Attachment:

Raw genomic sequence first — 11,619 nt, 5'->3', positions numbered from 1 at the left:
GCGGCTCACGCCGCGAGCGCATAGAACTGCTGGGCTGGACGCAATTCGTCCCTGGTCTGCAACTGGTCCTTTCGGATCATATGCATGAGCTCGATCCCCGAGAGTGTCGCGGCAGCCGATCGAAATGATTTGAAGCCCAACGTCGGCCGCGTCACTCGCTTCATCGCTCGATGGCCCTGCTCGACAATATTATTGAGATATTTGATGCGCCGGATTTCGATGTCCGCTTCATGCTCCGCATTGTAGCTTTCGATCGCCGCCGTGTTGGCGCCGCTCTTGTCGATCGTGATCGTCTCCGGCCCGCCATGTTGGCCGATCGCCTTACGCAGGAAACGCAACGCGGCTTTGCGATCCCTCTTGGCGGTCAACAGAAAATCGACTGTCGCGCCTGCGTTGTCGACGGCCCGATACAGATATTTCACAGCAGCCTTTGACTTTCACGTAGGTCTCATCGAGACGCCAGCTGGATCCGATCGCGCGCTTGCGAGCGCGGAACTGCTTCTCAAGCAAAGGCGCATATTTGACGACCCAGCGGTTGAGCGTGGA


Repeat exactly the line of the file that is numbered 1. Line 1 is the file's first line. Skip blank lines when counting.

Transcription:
Raw genomic sequence first — 11,619 nt, 5'->3', positions numbered from 1 at the left: